Collectively, we're all drinking, smoking, and eating too much
As we emerge from the COVID-19 pandemic, it seems as if there’s finally a light at the end of the tunnel. Vaccines are here, cases are declining, and employers are looking to return to their offices for good. However, it’s not quite smooth sailing just yet. The pandemic has shredded employee mental health, with more and more teams reporting feeling anxious, depressed, and stressed. Think of it like a quarantine hangover – a ‘Quarantini’ – causing a huge headache for HR leaders.
In fact, emerging research from MediKeepr highlighted the pandemic's impact on alcohol use, diet and exercise, sleep, and smoking - and the results make for some pretty shocking reading. The report found a 70% increase in men who drink more than 14 standard drinks per week or more than four drinks in a day. What’s more, there was a 19% increase in people regularly eating red meat four or more times a week – followed by a 20% decrease in daily vegetable consumption.
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HRD spoke to Dr Tyler Amell, chief health officer at MediKeeper, who revealed the dire intricacies of the research.
“I am saddened but not surprised that these data show an epidemic of unhealthy choices by employees during the pandemic, who may have lost access to the gym and the company-sponsored perks like yoga classes and subsidized healthy meals in the cafeteria,” explained Amell.
“As a doctor, the alcohol consumption is something that I found quite disturbing. This increase in alcohol is showing up in various research studies – as is a reliance on other substances. This has long-term implications for employees – while alcohol is effective as a short-term coping strategy it’s exceptionally poor and disastrous in the long-term. The repercussions around this increase are quite worrisome.”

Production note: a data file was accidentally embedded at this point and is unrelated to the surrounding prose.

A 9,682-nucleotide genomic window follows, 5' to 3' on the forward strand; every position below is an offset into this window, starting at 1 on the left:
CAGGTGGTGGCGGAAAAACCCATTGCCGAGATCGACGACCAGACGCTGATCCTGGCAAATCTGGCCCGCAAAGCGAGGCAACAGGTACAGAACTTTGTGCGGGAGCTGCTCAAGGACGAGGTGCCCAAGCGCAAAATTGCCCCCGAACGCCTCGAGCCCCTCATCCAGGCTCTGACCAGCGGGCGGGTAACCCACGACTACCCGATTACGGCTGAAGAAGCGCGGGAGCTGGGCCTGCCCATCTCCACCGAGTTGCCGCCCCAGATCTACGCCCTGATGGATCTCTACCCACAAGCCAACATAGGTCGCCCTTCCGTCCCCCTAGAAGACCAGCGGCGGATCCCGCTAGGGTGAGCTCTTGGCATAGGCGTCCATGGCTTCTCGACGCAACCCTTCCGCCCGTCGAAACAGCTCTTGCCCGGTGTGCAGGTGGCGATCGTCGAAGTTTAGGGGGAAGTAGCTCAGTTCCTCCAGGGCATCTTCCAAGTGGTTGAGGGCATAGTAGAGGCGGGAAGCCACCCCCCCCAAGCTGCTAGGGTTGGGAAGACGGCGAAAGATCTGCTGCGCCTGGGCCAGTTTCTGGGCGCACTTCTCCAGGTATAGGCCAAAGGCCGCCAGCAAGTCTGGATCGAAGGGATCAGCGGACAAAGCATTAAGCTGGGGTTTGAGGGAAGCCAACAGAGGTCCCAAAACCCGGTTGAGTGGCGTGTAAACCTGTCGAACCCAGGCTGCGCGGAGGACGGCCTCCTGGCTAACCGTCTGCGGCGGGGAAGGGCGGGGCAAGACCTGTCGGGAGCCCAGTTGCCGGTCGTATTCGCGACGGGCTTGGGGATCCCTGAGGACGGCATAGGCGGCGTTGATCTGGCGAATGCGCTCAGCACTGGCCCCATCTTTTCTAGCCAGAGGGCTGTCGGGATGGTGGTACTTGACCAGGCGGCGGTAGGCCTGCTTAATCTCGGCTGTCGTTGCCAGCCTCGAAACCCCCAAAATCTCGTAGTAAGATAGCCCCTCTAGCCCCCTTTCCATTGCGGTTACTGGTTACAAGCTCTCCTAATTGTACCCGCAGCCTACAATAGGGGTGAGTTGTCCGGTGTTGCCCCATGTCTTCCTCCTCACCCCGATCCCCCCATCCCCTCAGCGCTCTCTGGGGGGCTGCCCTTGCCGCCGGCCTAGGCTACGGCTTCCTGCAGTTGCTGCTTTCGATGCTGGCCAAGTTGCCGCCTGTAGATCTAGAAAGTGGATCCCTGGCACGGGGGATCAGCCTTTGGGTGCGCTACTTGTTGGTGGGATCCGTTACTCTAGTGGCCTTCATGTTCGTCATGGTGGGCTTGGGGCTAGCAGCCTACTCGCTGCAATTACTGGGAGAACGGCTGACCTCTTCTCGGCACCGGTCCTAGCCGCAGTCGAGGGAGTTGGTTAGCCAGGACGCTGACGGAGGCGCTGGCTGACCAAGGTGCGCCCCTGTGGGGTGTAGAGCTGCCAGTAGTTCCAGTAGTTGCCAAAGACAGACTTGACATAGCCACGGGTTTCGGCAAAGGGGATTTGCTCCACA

At the start of the pandemic, everyone was vocal about using the lockdowns to lose weight or stop smoking or improve their wellbeing. And while everyone started off with the best of intentions, it seems as if the opposite has happened. Physiological health is at an all-time low, alcohol and fast-food intake is on the rise, and people are feeling more disconnected than ever.
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“I’m one of those people who put on a couple of extra pounds,” added Amell. “I've had to double down on my exercise initiatives during the pandemic, because I’ve worked remotely for a couple of years now. People were quite optimistic earlier on that this was not going to last more than a couple of months – as such, they were really positive. However, as the pandemic was extended through multiple lockdowns, the dynamic began to change bit. People started becoming dejected and depressed. This is when we saw the decline in mental wellbeing and an incline in self-medicating.”
To combat this, Amell suggests improving company-wide wellbeing plans – suggesting that leaders need to look at mental health in the same way they do physical wellbeing.
“While more workers are concerned about their health, they may need guidance and structure to get them on the right path of making better, sustainable choices – with a goal of long-term behavior change,” he told HRD. “HR leaders have a golden opportunity to help bring about the changes employees need by providing wellness services and programs for a healthier lifestyle in mind, body and spirit.
“I tend to look at this as a health continuum. When you onboard somebody into your company, you'd like to think that they're healthy - and they're going to stay healthy for the rest of their career with you. This is very naïve – and it’s not the case whatsoever. This is exactly why we have insurance schemes in place - why we invest in lots of various support mechanisms. Part of the of the challenge is to really educate HR professionals on what solutions are available out there and available to their people.”